After a day of outraged comments from early iPhone buyers who are upset about Apple’s decision to drop the iPhone’s price $200 to $399, Apple CEO Steve Jobs has posted an open letter on the Apple Web site and said that Apple will offer a $100 store credit.
Jobs stands by Apple’s decision to lower the price. “It benefits both Apple and every iPhone user to get as many new customers as possible in the iPhone ‘tent’. We strongly believe the $399 price will help us do just that this holiday season,” said Jobs.
“Second, being in technology for 30+ years I can attest to the fact that the technology road is bumpy,” Jobs continued. He said that there’s always a risk when you buy a technology product that there will be a new product with better features for less money.
“The good news is that if you buy products from companies that support them well, like Apple tries to do, you will receive years of useful and satisfying service from them even as newer models are introduced,” he added.
Apple does offer price protection for its products. Customers who have taken delivery of an iPhone within 10 days of the price drop are able to request a refund for the difference.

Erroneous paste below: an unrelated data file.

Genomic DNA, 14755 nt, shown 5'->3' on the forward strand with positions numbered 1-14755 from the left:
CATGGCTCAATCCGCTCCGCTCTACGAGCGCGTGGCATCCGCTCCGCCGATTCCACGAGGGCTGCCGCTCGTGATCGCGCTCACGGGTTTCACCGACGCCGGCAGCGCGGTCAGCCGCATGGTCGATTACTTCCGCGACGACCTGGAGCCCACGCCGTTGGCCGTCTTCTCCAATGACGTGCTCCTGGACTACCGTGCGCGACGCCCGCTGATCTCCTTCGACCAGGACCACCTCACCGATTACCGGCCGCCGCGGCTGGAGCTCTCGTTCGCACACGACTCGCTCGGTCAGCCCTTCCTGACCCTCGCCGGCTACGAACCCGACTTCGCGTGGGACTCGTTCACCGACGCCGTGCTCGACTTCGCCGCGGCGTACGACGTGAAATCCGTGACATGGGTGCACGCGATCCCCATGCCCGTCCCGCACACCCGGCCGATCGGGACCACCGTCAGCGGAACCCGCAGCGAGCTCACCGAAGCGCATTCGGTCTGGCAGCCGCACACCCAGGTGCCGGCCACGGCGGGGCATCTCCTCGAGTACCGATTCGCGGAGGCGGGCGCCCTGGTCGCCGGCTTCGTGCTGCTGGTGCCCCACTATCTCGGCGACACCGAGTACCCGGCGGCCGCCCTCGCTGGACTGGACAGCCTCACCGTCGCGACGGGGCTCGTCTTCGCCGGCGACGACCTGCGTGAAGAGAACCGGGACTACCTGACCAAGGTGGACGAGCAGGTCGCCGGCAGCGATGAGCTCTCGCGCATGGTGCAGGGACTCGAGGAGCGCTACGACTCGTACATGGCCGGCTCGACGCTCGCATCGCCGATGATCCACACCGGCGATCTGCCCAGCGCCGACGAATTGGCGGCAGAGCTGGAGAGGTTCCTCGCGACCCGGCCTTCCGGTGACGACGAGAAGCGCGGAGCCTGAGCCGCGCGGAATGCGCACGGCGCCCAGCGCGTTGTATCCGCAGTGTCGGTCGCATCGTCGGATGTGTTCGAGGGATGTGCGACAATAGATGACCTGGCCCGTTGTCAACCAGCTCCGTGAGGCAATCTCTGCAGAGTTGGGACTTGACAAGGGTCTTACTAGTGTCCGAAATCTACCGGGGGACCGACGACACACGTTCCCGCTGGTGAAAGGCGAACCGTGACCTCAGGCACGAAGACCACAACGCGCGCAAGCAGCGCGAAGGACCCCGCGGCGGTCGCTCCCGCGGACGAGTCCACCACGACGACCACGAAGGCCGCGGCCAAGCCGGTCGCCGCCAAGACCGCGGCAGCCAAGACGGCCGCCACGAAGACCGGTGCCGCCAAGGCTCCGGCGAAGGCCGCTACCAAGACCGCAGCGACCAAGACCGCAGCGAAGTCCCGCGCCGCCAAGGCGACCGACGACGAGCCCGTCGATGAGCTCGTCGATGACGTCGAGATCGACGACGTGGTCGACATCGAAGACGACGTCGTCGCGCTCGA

But Jobs noted that Apple needs “to do a better job taking care of our early iPhone customers” as aggressively as the new ones they’re courting with the lower-priced iPhone.
“Therefore, we have decided to offer every iPhone customer who purchased an iPhone from either Apple or AT&T, and who is not receiving a rebate or any other consideration, a $100 store credit towards the purchase of any product at an Apple Retail Store or the Apple Online Store,” he said.
Details are being worked out, Jobs added. He said to look on Apple’s Web site next week for details about the program.
“We want to do the right thing for our valued iPhone customers. We apologize for disappointing some of you, and we are doing our best to live up to your high expectations of Apple,” Jobs concluded.
This story, "Apple to offer early iPhone buyers $100 store credit" was originally published by PCWorld.